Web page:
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Changes to acreage reports and crop insurance

STEVE JOHNSON 05/02/2012 @ 11:07am Farm Management Specialist with ISU Extension housed in Polk County, Iowa. Areas of expertise include crop marketing, grain contracts, government farm programs, crop insurance, farmland leasing and other crop risk management strategies. Reach Steve by e-mail at sdjohns@iastate.edu.

Everyone who plants an insurable crop should be keeping track of what date you plant each field and how many acres were planted to that crop. That information has to be reported to your local Farm Service Agency (FSA) office on FSA Form 578; the acreage report.

Some 2012 acreage certification and crop insurance changes to keep in mind:

  • July 15 is the deadline for acreage certification for spring planted crops

  • Crop insurance billing date of August 15 – a penalty will attach for late payment of premiums not received by October 1

  • In certifying acres, the farm operator needs to report crops planted, practice (irrigated vs. non-irrigated), number of acres and planting date

  • FSA Form 578 needs to include the farm serial number, tract number and field number

  • FSA assigns each field a unique identifier called a Common Land Unit (CLU).

Across the Corn Belt, hundreds of thousands of farmers are finding that acreage reporting just got easier. However, many farmers can now report this data while viewing a map of each field boundary. CLU data is contained in the USDA’s Comprehensive Information Management System.

Approved Insurance Providers represent the crop insurance industry and they have access to this data and are already using it to assist clients. Some early findings indicate the crop insurance agents working with clients may be able to speed up the process of acreage certification and provide more accuracy.

Advantages of CLU Information

The initial intent of CLU reporting was for USDA agencies like the FSA and the Risk Management Agency (RMA) to have consistent information. Heading into the third year of this nationwide effort, producers are beginning to see some real benefits:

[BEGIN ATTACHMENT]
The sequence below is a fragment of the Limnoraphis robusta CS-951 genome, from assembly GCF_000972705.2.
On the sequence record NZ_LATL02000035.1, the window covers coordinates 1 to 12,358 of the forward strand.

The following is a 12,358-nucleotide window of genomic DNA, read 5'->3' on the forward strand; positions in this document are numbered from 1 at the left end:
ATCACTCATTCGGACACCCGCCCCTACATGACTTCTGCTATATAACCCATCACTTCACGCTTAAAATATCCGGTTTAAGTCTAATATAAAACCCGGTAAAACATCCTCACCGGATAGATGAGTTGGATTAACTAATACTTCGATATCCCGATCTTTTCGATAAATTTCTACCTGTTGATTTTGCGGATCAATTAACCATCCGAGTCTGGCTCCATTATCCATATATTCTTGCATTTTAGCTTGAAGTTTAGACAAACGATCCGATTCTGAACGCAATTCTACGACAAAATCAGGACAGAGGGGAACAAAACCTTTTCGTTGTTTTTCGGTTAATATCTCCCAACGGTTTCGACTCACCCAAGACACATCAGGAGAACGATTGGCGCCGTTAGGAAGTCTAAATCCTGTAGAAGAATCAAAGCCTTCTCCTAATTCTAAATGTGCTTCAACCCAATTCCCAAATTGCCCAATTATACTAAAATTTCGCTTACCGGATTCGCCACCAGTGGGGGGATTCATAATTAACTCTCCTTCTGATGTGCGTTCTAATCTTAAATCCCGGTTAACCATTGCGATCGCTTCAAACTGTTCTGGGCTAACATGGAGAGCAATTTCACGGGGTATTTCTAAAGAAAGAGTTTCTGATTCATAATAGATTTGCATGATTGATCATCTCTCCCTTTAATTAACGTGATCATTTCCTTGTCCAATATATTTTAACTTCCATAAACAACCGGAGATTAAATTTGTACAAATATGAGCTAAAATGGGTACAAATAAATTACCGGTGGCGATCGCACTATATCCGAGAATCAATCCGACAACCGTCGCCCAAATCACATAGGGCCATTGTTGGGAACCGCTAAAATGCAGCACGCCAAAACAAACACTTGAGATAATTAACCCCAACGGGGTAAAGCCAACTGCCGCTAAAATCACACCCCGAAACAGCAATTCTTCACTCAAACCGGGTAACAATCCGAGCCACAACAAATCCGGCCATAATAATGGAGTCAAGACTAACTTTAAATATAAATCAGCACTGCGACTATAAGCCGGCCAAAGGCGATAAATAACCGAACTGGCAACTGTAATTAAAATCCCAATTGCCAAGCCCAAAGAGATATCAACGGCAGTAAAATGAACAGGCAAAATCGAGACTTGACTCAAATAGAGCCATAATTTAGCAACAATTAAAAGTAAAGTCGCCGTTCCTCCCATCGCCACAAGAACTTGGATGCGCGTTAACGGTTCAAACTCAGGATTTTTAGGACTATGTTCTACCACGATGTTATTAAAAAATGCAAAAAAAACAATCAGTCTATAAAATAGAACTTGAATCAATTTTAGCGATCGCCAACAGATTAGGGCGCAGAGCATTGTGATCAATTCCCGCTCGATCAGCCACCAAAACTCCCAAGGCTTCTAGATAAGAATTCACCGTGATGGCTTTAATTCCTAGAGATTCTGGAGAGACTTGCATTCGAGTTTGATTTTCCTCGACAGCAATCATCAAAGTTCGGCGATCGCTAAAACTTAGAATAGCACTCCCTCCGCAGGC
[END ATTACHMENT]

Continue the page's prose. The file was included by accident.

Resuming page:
1. Easier and likely more accurate, tracking of data using maps versus using just alpha numeric data.

  2. Map-based information can be compiled immediately following planting in advance of acreage certification with FSA and filing FSA Form 578

  3. It is easier for crop insurance adjusters to verify policies, adjust claims and make indemnity payments when viewing map-based information.

  4. CLU information integrates well with precision technologies and the use of planter and yield monitor data for reporting

Conclusion

Since the crop insurance billing date has been moved up to August 15, providing a copy of that acreage report well in advance of the July 15 deadline will assure timelier crop insurance data entry and receipt of your premium notice. The 2012 crop insurance premium is due in September. Anything received after October 1    incurs a penalty.

Consider working with your crop insurance agent in advance of acreage certification. This might provide an opportunity to use CLU information and move to map-based reporting. A farmer that has added additional land for 2012, or perhaps their FSA office has not assigned CLU identification to each field, may see additional time during acreage certification.

Contact your local FSA office regarding acreage certification and completion of FSA Form 578. Contact your crop insurance agent should you have particular questions or concerns regarding your coverage or potential access to CLU information and map-based reporting opportunities.


Source: USDA Risk Management Agency-Informational Memo IS-12-002 & Iowa Crop Insurance Providers, April 2012.

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